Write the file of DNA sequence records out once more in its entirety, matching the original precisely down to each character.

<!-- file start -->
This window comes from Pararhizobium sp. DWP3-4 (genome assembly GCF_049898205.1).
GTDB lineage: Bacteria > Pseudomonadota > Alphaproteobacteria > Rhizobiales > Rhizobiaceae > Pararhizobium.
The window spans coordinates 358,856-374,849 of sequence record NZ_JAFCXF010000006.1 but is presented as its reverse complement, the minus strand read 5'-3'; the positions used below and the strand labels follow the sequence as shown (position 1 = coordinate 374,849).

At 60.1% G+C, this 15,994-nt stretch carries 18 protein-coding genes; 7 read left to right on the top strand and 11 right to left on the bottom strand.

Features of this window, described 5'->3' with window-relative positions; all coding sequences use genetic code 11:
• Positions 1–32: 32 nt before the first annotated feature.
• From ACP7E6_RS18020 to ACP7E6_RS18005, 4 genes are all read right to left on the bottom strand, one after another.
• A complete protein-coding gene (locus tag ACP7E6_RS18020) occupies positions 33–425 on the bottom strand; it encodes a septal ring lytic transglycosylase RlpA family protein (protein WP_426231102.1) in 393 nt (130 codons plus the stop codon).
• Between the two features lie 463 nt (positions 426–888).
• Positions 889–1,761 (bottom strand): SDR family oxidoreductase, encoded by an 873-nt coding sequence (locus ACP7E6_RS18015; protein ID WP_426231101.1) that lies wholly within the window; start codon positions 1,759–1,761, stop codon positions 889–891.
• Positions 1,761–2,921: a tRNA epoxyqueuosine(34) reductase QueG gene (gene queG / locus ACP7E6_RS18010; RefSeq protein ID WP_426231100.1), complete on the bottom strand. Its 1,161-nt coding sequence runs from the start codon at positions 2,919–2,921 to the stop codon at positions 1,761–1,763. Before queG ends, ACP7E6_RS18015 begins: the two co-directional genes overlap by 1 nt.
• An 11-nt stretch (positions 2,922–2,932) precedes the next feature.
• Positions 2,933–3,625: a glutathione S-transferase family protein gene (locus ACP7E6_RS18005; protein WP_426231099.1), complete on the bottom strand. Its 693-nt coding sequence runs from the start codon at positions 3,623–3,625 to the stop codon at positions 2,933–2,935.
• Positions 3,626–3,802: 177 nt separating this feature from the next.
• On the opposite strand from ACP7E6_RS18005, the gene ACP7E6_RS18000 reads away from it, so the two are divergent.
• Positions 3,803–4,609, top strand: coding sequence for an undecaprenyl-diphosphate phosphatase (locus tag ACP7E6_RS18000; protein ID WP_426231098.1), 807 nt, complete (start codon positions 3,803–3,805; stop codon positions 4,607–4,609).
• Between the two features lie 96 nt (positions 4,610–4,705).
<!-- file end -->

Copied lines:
This window comes from Pararhizobium sp. DWP3-4 (genome assembly GCF_049898205.1).
GTDB lineage: Bacteria > Pseudomonadota > Alphaproteobacteria > Rhizobiales > Rhizobiaceae > Pararhizobium.
The window spans coordinates 358,856-374,849 of sequence record NZ_JAFCXF010000006.1 but is presented as its reverse complement, the minus strand read 5'-3'; the positions used below and the strand labels follow the sequence as shown (position 1 = coordinate 374,849).

At 60.1% G+C, this 15,994-nt stretch carries 18 protein-coding genes; 7 read left to right on the top strand and 11 right to left on the bottom strand.

Features of this window, described 5'->3' with window-relative positions; all coding sequences use genetic code 11:
• Positions 1–32: 32 nt before the first annotated feature.
• From ACP7E6_RS18020 to ACP7E6_RS18005, 4 genes are all read right to left on the bottom strand, one after another.
• A complete protein-coding gene (locus tag ACP7E6_RS18020) occupies positions 33–425 on the bottom strand; it encodes a septal ring lytic transglycosylase RlpA family protein (protein WP_426231102.1) in 393 nt (130 codons plus the stop codon).
• Between the two features lie 463 nt (positions 426–888).
• Positions 889–1,761 (bottom strand): SDR family oxidoreductase, encoded by an 873-nt coding sequence (locus ACP7E6_RS18015; protein ID WP_426231101.1) that lies wholly within the window; start codon positions 1,759–1,761, stop codon positions 889–891.
• Positions 1,761–2,921: a tRNA epoxyqueuosine(34) reductase QueG gene (gene queG / locus ACP7E6_RS18010; RefSeq protein ID WP_426231100.1), complete on the bottom strand. Its 1,161-nt coding sequence runs from the start codon at positions 2,919–2,921 to the stop codon at positions 1,761–1,763. Before queG ends, ACP7E6_RS18015 begins: the two co-directional genes overlap by 1 nt.
• An 11-nt stretch (positions 2,922–2,932) precedes the next feature.
• Positions 2,933–3,625: a glutathione S-transferase family protein gene (locus ACP7E6_RS18005; protein WP_426231099.1), complete on the bottom strand. Its 693-nt coding sequence runs from the start codon at positions 3,623–3,625 to the stop codon at positions 2,933–2,935.
• Positions 3,626–3,802: 177 nt separating this feature from the next.
• On the opposite strand from ACP7E6_RS18005, the gene ACP7E6_RS18000 reads away from it, so the two are divergent.
• Positions 3,803–4,609, top strand: coding sequence for an undecaprenyl-diphosphate phosphatase (locus tag ACP7E6_RS18000; protein ID WP_426231098.1), 807 nt, complete (start codon positions 3,803–3,805; stop codon positions 4,607–4,609).
• Between the two features lie 96 nt (positions 4,610–4,705).